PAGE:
[Standards-JIG] proto-JEP: Smart Presence Distribution

Carlo v. Loesch CvL at mail.symlynX.com
Thu May 18 11:05:45 UTC 2006

Dave Cridland typeth:
| a) Worthwhile based on the cost of implementation. (Is this tricky to 
| code right?)

no, it took us one hour because we already had the data structures
in the right place, so all we added was rendering and parsing of the
no-to syntax, and whoops it worked. we will have to retrofit it with
placebo-to-syntax now.. ;)

all you have to code is, when receiving such a packet, to walk through
your user list, pick out the ones that know the sender, and make sure
they have properly legally subscribed his presence. if this operation
is costy in your case, cache it. in our case we have such "context
receiver lists" for both presence and groupchat anyway, and they are
created as users login and join groups. in PSYC, presence, groupchat
and newscasters are all derivates of the abstract 'context' concept.
they use a common syntax for distribution, applicable to any message
type. in other words you can even send messages to your presence channel,
just like myspace bulletins. the /shout command delivers your message to
all of your friends using the same multicast context as for presence.

| b) Worthwhile based on the cost of deployment. (Is this going to cost 
| CPU, memory, etc?)

this varies depending on the architecture of your server.
keeping a list of pointers to user objects per sender shouldn't
be a big issue.

| c) Worthwhile based on the detrimental effects to security. (Is this 
| handing over responsibility for policy to a foerign domain?)

opinions on this vary a lot, as we have seen.
would be useful to have some facts and figures.
guess we can only find out by running a little
test network using this approach.

| d) Worthwhile to do now, or should we be concentrating on simpler 
| methods first. (The "low hanging fruit" argument).

this is low hanging fruit. other approaches require more work.

| Any real-world compression algorithm will reduce the complete 
| collection of jids by a significant amount because they're 
| self-similar, containing a significant quantity of repetitive, and 
| thus redundant, data. This is basic information theory stuff.

good, still everyone running a larger service agrees jabber has some
serious scalability issues. is compression already in place, or is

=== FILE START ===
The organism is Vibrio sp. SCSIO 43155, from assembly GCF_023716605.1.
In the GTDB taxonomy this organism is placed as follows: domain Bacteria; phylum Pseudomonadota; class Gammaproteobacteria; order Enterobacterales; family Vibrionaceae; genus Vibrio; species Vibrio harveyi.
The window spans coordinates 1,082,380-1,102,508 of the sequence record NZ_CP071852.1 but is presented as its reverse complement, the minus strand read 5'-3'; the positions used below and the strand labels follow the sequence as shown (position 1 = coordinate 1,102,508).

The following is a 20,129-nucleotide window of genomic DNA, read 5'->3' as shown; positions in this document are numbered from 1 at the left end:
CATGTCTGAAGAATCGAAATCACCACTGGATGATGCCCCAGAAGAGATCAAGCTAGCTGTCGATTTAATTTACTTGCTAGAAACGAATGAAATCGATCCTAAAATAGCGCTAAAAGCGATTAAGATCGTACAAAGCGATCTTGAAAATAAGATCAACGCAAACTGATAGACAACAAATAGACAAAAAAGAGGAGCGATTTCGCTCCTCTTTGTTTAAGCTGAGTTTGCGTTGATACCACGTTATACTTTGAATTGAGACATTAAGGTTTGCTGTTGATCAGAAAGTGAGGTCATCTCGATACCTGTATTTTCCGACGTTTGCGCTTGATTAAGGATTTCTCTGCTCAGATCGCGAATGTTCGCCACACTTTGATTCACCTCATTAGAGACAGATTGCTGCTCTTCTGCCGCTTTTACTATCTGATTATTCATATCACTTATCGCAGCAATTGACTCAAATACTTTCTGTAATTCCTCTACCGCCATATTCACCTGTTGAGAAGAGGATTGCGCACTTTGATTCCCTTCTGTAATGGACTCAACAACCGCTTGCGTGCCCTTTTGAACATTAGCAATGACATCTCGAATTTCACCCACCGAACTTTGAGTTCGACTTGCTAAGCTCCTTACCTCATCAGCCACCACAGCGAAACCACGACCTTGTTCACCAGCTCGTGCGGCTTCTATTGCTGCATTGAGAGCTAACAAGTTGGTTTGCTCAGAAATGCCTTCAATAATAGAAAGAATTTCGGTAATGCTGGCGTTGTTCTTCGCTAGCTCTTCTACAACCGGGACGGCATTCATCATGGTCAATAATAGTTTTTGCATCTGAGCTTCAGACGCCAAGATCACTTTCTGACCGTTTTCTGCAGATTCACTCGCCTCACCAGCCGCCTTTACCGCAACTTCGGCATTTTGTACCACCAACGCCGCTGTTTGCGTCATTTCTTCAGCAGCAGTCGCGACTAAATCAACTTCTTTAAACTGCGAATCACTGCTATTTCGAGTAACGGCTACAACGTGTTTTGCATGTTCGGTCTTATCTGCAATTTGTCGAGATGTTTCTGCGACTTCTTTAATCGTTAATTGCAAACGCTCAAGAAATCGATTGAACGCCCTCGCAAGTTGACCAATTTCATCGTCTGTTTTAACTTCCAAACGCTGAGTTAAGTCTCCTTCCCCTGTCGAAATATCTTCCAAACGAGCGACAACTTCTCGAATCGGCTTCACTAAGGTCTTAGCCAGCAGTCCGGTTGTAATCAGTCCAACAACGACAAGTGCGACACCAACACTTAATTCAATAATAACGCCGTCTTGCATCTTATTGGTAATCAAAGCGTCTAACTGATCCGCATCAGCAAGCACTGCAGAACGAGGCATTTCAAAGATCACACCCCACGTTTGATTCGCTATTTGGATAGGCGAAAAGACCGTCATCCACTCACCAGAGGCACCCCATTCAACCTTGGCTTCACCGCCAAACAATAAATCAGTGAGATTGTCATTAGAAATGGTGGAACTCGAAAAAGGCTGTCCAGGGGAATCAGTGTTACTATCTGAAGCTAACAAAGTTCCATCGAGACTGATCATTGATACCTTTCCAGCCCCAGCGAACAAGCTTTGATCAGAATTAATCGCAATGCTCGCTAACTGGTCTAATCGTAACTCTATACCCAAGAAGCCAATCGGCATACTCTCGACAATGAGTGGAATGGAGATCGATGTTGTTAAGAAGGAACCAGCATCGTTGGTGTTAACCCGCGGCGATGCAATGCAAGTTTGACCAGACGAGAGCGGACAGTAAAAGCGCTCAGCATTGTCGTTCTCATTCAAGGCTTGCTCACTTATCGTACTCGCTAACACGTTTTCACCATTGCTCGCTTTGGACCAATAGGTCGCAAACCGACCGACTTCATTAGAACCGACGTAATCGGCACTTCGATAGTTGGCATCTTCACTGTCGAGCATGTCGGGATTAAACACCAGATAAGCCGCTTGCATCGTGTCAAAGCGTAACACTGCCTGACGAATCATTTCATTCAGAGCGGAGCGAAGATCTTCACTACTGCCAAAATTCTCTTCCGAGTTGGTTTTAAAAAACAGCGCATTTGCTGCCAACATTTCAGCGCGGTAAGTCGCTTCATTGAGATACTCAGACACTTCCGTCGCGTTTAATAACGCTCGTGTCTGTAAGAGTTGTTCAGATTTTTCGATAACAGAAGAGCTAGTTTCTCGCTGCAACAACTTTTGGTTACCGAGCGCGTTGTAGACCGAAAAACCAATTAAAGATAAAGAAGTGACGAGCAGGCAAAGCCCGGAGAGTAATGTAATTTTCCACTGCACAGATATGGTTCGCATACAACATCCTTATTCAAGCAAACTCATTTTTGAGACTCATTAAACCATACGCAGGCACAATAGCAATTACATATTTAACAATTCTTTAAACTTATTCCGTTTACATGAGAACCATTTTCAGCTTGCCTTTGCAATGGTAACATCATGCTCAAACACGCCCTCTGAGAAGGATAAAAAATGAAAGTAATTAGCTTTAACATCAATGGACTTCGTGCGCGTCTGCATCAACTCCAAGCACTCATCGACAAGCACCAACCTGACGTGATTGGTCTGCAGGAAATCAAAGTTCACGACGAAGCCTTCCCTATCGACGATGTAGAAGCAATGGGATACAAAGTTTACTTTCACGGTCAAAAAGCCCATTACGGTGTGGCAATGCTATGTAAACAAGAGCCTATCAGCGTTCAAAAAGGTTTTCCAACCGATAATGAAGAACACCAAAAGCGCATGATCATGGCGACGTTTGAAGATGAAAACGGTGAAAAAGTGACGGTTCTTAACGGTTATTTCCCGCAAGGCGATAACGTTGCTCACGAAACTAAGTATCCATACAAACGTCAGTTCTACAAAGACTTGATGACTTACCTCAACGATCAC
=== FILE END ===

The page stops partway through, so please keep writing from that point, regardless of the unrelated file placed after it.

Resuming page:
something keeping you from switching it on? i know our server supports
some, but i don't know if we are actually using it for xmpp.. fippo?
fippo is the man who wrote the jabber server in psyced, i'm just the
guy who comes up with the multicast ideas and the core of psyced.  ;)

well compression is always appropriate with xml, so if it's not in
use yet, you should certainly start doing so, soon. our JEP will
then help reduce the traffic, if necessary. would compression also
solve all issues related to pubsub traffic?

| Of course, you shouldn't let the facts get in the way of an 
| opportunity to express your undoubted wit.

well many of us here have this sort of glorious ability.  :)

| By the way, I'd drop that sarcastic tone about the "placebo to", as 
| well, because I'm not clear it's redundant in the case where several 
| domains are hosted on the same server. Besides which, whatever the 

in the current architecture of jabber a new tcp connection is created
for every domain a host has, and within that tcp connection the stream:to
says which hostname the communication is directed to. leaving out the
'to' would simply mean, that the 'stream:to' is intended.

| technical issues, logistically it's too difficult to remove in 
| specification.

i was told an update to XMPP is in the making anyway, so it okay
to suggest changes that would be reflected in a new RFC. but huh
it's just second hand information and i may be wrong.
well i don't care, i already added the redundant 'to' to the JEP.

| PS: It's not "typeth" - that's second person singular archaic. The 

oh dear, i haven't known this in the past dozen years i use that
word in my replies..  ;)

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